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Each week, we add new articles to help keep you up-to-date on the latest news about women in leadership. We include stories about women in politics, women in business, women in philanthropy, women in sports, women in education, women in religion, and more.


Absentee Ballots Under Scrutiny In Rural South Carolina County

Elevated absentee ballot totals in at least one rural South Carolina have sparked formal protests and allegations of tampering – as well as questions about the results of prior elections. As of this writing, though, no formal request for an investigation has been made as election protests must first be filed with the appropriate county political party.


South Carolina Senate loses women in primary election

Last year, the group of South Carolina lawmakers known as the “Sister Senators” came into the national spotlight for their fight against restrictive abortion bans. Now their fight appears to have cost some of them their seats – or put their positions into jeopardy.


For School Districts, Just Like Voting Districts, Equality Depends on a Fair Map

On May 23, the U.S. Supreme Court decided Alexander v. South Carolina NAACP, a case challenging South Carolina’s map of congressional districts. A six-justice conservative majority used the case to sharply limit the circumstances in which federal courts can order new legislative maps to address racial gerrymandering. Justice Clarence Thomas went further than his colleagues, though, writing a separate, concurring opinion that took a startling position: judges should stay out of redistricting entirely. He argued that courts should have no power to draw political boundaries, even to remedy constitutional violations—and claimed the Supreme Court’s activity in this area dated back only to the 1950s, originally in connection not with voting rights, but school desegregation. He referenced a 1955 holding that in some cases, to integrate public schools, courts may require changes to school district boundaries.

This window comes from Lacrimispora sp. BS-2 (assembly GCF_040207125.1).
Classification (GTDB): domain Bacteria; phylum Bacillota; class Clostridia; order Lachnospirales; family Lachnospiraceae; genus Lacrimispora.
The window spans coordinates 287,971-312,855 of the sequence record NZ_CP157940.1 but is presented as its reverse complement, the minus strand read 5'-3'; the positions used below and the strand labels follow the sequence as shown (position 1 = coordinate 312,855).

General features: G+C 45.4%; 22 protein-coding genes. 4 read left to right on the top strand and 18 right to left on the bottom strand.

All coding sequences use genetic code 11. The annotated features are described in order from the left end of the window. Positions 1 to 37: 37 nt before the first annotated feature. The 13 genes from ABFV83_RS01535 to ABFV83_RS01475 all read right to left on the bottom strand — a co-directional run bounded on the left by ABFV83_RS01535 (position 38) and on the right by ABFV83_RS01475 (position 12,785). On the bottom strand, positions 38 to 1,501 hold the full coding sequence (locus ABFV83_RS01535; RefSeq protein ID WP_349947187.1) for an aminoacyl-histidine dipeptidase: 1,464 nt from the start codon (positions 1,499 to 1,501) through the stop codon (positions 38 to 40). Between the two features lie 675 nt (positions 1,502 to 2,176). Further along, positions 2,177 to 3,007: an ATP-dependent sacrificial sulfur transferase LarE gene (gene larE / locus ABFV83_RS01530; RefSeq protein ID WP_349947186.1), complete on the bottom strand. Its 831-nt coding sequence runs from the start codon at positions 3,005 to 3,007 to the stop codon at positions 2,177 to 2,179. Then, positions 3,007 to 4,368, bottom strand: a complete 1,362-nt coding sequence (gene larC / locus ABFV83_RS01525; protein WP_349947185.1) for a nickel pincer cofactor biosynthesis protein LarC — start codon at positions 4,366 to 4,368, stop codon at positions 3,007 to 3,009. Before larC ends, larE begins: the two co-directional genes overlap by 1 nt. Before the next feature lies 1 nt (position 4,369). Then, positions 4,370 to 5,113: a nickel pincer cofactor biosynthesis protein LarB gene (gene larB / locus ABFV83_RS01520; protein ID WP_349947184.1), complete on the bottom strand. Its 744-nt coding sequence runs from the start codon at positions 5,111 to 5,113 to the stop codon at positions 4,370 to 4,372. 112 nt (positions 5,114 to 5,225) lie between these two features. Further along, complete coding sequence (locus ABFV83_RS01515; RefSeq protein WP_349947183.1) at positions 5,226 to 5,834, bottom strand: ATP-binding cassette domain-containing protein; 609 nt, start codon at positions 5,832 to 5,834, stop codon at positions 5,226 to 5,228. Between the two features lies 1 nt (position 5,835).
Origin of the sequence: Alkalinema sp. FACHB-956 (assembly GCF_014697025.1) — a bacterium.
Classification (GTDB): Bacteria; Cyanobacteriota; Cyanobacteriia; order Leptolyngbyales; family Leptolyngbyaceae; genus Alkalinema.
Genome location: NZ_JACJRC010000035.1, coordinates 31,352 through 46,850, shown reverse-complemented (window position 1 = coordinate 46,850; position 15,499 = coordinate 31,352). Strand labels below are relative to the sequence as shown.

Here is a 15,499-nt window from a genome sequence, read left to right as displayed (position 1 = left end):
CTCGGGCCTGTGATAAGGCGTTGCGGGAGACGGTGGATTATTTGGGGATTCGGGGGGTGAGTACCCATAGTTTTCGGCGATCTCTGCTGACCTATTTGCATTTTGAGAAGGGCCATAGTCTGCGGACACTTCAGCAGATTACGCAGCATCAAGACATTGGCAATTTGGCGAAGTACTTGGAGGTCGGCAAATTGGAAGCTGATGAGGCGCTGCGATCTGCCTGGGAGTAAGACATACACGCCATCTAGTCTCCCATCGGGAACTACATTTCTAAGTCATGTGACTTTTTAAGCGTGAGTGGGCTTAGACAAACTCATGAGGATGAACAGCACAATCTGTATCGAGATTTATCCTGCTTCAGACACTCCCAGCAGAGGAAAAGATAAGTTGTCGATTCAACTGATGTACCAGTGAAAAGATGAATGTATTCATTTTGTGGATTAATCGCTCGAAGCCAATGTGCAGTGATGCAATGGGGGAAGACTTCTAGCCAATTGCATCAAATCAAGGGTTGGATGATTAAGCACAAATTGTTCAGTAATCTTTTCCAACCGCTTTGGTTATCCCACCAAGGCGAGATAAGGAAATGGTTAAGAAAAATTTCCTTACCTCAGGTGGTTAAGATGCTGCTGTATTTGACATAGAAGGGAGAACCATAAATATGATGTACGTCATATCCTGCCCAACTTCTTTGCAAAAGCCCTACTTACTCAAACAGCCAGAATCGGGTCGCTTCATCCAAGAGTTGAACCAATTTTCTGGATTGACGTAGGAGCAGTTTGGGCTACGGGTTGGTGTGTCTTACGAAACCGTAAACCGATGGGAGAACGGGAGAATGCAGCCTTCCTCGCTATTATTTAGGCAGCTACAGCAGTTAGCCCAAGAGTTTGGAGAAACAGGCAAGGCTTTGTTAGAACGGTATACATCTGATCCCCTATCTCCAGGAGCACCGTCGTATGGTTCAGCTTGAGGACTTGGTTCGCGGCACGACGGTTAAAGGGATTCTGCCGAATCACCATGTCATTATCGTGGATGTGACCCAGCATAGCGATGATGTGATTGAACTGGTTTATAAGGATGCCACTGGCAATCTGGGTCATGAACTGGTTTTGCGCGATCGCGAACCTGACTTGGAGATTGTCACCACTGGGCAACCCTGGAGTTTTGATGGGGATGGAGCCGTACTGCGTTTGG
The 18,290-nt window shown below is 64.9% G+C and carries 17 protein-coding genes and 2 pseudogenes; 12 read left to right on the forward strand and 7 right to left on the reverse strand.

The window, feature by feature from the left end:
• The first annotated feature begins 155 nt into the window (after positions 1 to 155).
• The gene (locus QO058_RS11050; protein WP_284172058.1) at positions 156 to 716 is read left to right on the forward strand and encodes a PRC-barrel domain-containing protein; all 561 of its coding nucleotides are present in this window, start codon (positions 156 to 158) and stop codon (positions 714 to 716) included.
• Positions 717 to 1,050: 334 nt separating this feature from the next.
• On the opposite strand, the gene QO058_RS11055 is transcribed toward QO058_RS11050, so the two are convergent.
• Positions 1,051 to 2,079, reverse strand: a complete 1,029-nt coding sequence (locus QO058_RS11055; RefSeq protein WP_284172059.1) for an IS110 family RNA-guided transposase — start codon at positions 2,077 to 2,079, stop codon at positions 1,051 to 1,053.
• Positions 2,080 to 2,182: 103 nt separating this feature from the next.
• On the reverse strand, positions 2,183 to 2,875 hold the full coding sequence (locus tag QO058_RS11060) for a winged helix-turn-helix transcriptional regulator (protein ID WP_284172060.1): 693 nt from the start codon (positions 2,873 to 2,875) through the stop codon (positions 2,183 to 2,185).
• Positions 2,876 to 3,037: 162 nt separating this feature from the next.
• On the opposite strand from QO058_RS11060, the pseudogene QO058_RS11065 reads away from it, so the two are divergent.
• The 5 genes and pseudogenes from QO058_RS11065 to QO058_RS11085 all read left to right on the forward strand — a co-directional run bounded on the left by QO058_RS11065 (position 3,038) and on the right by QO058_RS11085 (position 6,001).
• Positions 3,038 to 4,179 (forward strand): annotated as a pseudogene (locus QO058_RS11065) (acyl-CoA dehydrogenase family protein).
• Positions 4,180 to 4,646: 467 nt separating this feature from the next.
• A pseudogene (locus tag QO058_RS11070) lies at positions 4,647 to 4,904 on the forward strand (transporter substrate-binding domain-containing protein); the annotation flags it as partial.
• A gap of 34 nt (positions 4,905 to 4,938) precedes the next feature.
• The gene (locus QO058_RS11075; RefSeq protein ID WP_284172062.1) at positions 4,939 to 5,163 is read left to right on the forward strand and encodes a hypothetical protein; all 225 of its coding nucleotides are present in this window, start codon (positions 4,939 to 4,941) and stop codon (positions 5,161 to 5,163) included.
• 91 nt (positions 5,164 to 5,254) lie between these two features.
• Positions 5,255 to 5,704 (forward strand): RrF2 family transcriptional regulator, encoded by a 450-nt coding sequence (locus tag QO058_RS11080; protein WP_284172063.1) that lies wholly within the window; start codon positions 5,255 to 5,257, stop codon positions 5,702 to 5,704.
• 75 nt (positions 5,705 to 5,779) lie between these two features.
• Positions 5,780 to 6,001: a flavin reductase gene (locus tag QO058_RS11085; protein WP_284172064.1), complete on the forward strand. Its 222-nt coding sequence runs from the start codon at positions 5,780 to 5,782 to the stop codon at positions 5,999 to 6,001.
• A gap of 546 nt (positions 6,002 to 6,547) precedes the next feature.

S.C. Discontinues AP African American Studies

A state Department of Education decision not to offer an Advanced Placement (AP) high school course on African American studies in S.C. public schools next year is sparking an outcry from parents, students, teachers and state legislators.